Mark

 

 

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DGL David on this forum builds sheds/hangers. It might be worth talking to him.

 

I was talking to him about this not long back. I got the impression that the type of doors you are looking at there come in at about 1/3 the total cost of the Hangar. That may not be exact but as a ball park figure it might not be far off.

 

 

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I have 4 sliding doors on my 15w x 18 deep hanagar. Had lots of dramas with the shed builders. They did the hangar build great but totally stuffed the doors up. 4 times they had to come out and fix them until I would sign off on the build. They ended up converting from top hung to bottom rollers. Much better to keep the weight on the doors and not the shed itself. The fittings and rails and rollers are all Eltrak...but the doors are NOT Eltraks they were designed by the shed designers and are a bit stronger...sort of than the Eltrak versionsMark

Hi Mark. My hangar is 12x12 and the doors were designed as top roller but the design couldn't hold the weight so they put bottom rollers on as well, the door came off the tracks in a slight wind, so after more modification the top rollers were removed and guides fitted, the doors are better but I would prefer a stronger shed with top rollers.

 

My shed builders drove me crazy and was not a good job, my other hangar was much better but the doors were lighter with top rollers and guides on the bottom.

 

 

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We are going with bottom rollers on our hangar/shed (when I get around to welding them up) our neighbours had a top roller setup (well built too) and we had a huge wind that ripped the top rollers out of their track and threw the door out and over the nearby powerlines. It was an eye opener to me considering the door was flush fitted to a panel with only a 30mm gap and no protruding parts but still the wind managed to grab it, I'm not sure how our bottom rollers would fair in a similar wind.

 

 

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Will catch up soon then Geoff

 

Camel

 

Mine were ok hung from the top except the stupid workers for the shed guy obviuosly didnt know what a string line was. The 2 unistrut rails at the top were like a dogs hind led it was shocking. I still have the 4 wheel skates in the top but the weight has been adjusted off them so they work just like the single guide roller now. There is a lot of weight on the tracks and bottom rollers now but I am going to put a couple more barrel bolts from the bottom of the doors to go into the concrete. They are only on one end of each door I am going to put them on both ends of the doors so they cant move. The tracks I have are like a upside down round so they fit nicely into the wheel. I will post some pics tonight when I get home. The doors are much better and very strong they survived cyclone marsha which the eye went to the west of my farm about 50km so it was a good test and no movement or damage. There are a couple of spots where the top rail does take some weight I will need to fix that but I was just glad they were now safe and I would fix it properly. The quicker I got rid of the builders the better I was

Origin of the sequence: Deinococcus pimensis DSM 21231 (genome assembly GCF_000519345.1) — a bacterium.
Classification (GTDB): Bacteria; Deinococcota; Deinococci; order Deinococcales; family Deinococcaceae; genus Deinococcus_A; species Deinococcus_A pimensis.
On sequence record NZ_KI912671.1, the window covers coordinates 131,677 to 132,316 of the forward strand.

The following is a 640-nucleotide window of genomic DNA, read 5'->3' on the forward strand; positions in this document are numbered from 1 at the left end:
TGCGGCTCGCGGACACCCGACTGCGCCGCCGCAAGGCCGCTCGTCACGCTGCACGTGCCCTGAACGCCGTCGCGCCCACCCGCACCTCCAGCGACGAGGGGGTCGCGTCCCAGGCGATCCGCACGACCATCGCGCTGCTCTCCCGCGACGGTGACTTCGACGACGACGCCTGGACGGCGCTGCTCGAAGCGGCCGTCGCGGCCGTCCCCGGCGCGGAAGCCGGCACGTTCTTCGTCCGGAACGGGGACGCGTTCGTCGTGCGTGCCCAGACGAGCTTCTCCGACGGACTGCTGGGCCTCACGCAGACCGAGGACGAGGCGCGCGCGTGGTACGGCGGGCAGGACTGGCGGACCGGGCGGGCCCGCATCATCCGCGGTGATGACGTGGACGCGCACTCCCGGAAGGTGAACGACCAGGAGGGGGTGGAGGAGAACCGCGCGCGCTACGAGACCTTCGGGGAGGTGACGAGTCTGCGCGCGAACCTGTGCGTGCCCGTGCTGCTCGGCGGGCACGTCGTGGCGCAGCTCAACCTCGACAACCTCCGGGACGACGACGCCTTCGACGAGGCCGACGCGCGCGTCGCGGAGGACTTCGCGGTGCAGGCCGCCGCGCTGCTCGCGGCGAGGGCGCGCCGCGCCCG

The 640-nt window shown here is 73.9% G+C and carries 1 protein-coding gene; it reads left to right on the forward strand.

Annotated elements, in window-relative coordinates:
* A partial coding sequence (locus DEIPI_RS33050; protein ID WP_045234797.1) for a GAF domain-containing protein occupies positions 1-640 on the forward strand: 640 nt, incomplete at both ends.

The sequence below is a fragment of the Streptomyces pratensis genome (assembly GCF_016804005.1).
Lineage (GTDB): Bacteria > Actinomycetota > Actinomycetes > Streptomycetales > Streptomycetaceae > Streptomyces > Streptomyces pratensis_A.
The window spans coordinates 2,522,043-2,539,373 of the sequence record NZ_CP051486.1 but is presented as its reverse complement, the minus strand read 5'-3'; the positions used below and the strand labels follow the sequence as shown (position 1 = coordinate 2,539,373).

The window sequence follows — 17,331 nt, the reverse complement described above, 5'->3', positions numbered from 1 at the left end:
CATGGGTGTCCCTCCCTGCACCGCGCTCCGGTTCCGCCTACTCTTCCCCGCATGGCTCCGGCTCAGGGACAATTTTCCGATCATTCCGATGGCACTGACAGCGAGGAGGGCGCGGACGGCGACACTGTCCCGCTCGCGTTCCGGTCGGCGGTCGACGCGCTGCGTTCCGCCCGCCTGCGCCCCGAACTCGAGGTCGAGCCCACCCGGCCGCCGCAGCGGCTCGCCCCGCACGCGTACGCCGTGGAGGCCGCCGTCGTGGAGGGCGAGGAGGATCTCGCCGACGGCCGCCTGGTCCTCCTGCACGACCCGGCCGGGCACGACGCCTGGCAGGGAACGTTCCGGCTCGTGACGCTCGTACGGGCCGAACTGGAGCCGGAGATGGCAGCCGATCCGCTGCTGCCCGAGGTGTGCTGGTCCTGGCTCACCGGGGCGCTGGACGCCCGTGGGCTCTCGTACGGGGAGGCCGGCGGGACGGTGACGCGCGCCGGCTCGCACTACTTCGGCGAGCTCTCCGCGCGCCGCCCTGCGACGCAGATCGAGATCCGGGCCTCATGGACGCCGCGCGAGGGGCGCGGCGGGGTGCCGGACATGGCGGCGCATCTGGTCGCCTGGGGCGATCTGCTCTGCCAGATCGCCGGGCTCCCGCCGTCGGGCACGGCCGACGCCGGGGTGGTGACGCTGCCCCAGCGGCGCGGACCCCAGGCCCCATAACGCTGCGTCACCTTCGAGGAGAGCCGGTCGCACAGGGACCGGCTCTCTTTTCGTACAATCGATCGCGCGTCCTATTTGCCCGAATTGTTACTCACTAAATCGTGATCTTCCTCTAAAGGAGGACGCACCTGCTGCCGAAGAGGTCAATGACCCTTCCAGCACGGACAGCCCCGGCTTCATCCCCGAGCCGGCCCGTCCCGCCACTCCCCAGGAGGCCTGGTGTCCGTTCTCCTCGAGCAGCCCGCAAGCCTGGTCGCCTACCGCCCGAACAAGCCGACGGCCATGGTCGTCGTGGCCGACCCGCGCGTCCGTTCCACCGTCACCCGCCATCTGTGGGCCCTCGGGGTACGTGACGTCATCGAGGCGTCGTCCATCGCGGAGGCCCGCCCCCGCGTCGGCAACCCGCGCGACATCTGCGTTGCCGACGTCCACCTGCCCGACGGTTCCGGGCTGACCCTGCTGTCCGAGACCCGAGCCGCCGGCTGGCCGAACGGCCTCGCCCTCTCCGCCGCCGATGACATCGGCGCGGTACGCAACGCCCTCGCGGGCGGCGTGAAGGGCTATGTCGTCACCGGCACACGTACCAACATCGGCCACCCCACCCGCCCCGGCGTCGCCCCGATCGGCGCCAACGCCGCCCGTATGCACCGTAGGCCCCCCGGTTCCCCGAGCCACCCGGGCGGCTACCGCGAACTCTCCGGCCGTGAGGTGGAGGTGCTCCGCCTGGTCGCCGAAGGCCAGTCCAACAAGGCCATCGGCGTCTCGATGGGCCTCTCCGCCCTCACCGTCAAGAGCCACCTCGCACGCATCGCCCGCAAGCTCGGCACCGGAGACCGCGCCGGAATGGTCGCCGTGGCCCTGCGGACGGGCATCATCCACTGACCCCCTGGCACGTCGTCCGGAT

Mark

 

 

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SDQDI bottom rollers are fine just make sure you barrel bolt the bottoms of all doors at each end and the bolts go into the concrete about 50mm if you can. The doors then have to lif a hell of a long way to come off at the bottom

 

 

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David- The 15 meters of span is better than 18 but its a large span were the goal is to keep the deflection to say 20 mm. Unless very carefully designed opening in Lysaght rolled section is will not man enough particularly the columns at the opening as they proved the restraining moments by having enough bolts to create the necessary clamping force while having enough flange to remain vertical.

 

With regard to shed company's you are dealing with used car salesmen. I have in a previous life been involved in engineering design and was left in the fetal position dealing with these people.

 

I had to reinforce my door after discovering a 70 mm sag in the middle and a distinct hog at the top of the column and they wanted me to hang another 800 kg's worth of door, what I got was it all your fault and good luck. Luckily they had supplied two doors worth of steel that was reassigned based on my design experience and I still have to resign the doors to run on bottom tracks. I got burnt big time with the doors and its the door that a hangar makes.

 

Do not use Maxi Sheds the shed is OK the door design would rate a failure at engineering 101.